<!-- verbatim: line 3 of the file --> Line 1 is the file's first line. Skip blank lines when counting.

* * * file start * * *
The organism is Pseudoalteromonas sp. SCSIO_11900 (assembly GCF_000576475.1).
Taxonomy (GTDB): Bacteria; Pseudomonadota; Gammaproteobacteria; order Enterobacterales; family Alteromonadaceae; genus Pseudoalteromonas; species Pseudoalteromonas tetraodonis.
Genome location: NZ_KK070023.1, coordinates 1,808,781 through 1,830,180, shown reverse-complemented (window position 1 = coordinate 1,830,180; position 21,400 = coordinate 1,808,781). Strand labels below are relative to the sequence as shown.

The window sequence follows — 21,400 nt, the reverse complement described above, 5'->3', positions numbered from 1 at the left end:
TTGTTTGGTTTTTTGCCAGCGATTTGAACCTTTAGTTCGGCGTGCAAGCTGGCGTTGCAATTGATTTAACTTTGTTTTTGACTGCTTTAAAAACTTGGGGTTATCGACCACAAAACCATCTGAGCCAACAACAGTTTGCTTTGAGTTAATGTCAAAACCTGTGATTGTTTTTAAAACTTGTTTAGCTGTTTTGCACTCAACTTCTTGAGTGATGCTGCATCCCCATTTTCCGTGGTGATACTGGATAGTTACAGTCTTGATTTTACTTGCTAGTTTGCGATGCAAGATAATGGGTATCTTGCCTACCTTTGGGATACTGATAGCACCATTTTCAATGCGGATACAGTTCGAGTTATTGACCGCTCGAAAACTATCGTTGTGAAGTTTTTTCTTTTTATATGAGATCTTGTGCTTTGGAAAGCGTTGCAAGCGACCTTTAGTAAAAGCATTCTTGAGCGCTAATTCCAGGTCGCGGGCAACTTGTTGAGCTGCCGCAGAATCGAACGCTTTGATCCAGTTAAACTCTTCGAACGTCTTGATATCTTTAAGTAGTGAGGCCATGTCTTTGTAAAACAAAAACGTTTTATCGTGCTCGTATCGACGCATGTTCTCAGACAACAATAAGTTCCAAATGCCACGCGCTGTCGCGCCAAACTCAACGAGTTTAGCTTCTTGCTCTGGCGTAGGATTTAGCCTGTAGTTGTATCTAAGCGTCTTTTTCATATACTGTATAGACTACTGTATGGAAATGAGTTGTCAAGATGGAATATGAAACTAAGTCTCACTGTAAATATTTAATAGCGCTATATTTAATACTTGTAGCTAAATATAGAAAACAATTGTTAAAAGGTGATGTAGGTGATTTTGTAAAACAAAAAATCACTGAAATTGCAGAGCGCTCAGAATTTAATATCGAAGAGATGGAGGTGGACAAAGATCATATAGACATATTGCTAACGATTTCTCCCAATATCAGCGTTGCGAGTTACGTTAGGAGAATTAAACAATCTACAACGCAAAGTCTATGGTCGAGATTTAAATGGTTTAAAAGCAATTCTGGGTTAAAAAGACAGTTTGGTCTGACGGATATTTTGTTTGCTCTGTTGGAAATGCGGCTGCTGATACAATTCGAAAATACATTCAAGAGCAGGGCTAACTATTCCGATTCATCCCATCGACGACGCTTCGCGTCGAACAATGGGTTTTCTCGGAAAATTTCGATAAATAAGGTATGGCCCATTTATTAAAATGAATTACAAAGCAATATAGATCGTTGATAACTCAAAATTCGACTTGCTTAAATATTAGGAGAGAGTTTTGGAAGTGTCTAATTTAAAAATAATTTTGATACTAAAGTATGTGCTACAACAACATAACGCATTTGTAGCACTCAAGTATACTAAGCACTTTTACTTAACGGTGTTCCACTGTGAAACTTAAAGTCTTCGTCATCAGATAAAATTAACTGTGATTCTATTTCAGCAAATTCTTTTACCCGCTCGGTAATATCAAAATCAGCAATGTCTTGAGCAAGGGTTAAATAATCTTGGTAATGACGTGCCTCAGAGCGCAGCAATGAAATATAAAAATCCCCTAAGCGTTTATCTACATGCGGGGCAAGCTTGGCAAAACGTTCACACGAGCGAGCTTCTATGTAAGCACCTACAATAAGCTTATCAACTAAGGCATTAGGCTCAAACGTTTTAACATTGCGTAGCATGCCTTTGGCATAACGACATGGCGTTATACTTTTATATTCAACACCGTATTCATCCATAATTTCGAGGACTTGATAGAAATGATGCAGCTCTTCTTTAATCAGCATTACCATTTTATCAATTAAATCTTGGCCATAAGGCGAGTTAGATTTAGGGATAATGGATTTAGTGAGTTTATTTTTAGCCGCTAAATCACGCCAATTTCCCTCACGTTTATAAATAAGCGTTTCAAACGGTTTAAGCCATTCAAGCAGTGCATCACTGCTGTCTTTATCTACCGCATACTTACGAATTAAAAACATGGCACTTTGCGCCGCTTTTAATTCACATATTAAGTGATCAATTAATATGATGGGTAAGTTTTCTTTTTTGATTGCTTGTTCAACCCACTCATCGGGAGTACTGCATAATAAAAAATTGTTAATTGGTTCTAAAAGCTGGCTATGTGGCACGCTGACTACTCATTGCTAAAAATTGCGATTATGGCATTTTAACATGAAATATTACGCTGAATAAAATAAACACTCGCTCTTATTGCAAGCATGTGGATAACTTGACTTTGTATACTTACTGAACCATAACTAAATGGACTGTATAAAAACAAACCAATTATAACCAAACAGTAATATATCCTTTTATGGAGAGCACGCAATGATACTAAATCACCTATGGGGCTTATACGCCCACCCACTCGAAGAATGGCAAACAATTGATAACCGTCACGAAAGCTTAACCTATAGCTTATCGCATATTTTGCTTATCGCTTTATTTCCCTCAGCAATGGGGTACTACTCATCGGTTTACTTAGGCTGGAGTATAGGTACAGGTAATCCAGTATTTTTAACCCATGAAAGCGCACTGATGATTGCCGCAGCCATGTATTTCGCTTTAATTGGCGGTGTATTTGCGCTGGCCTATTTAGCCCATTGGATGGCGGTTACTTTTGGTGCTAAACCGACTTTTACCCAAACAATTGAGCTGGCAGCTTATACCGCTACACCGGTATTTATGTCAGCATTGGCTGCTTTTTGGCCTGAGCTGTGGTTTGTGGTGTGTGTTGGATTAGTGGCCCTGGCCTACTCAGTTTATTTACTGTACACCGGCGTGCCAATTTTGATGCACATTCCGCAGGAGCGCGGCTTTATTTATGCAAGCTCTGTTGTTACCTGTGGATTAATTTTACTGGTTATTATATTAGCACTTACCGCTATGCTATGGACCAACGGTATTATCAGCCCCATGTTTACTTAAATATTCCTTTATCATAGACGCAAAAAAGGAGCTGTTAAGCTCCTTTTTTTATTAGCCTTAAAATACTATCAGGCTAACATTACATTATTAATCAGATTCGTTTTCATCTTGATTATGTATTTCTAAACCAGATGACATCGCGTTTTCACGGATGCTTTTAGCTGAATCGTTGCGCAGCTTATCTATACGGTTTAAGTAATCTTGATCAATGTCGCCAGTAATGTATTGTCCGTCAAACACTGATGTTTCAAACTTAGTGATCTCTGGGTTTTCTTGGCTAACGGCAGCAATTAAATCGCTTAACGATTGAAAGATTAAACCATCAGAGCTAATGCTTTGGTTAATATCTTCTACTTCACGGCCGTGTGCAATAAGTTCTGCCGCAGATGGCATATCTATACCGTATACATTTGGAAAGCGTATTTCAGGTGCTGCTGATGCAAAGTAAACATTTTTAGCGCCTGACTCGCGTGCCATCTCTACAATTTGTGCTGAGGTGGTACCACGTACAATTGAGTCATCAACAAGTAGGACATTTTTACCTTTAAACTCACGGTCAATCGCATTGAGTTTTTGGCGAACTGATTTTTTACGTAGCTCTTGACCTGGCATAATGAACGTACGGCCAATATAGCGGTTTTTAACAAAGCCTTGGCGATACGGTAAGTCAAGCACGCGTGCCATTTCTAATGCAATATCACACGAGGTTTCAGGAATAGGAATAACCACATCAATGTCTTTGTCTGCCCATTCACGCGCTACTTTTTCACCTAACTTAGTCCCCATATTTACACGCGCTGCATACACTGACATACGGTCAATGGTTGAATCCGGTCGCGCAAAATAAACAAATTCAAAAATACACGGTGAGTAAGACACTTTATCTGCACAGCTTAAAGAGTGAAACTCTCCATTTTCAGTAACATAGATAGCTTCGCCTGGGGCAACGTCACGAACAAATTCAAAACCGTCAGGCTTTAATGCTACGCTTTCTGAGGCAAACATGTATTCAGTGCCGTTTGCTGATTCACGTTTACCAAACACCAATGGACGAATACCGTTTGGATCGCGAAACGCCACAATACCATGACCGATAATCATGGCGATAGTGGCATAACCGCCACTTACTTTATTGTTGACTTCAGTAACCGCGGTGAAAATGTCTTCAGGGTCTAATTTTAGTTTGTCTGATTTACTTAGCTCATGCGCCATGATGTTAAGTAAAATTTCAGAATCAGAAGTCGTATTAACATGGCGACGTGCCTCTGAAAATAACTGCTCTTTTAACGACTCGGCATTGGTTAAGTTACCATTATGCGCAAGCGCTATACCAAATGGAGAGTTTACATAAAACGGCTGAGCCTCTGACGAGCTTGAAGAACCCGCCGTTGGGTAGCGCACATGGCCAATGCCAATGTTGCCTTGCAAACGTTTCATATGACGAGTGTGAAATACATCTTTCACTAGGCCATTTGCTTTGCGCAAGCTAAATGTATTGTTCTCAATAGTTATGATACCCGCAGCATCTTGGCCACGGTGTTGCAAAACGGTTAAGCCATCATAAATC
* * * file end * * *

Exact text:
Genome location: NZ_KK070023.1, coordinates 1,808,781 through 1,830,180, shown reverse-complemented (window position 1 = coordinate 1,830,180; position 21,400 = coordinate 1,808,781). Strand labels below are relative to the sequence as shown.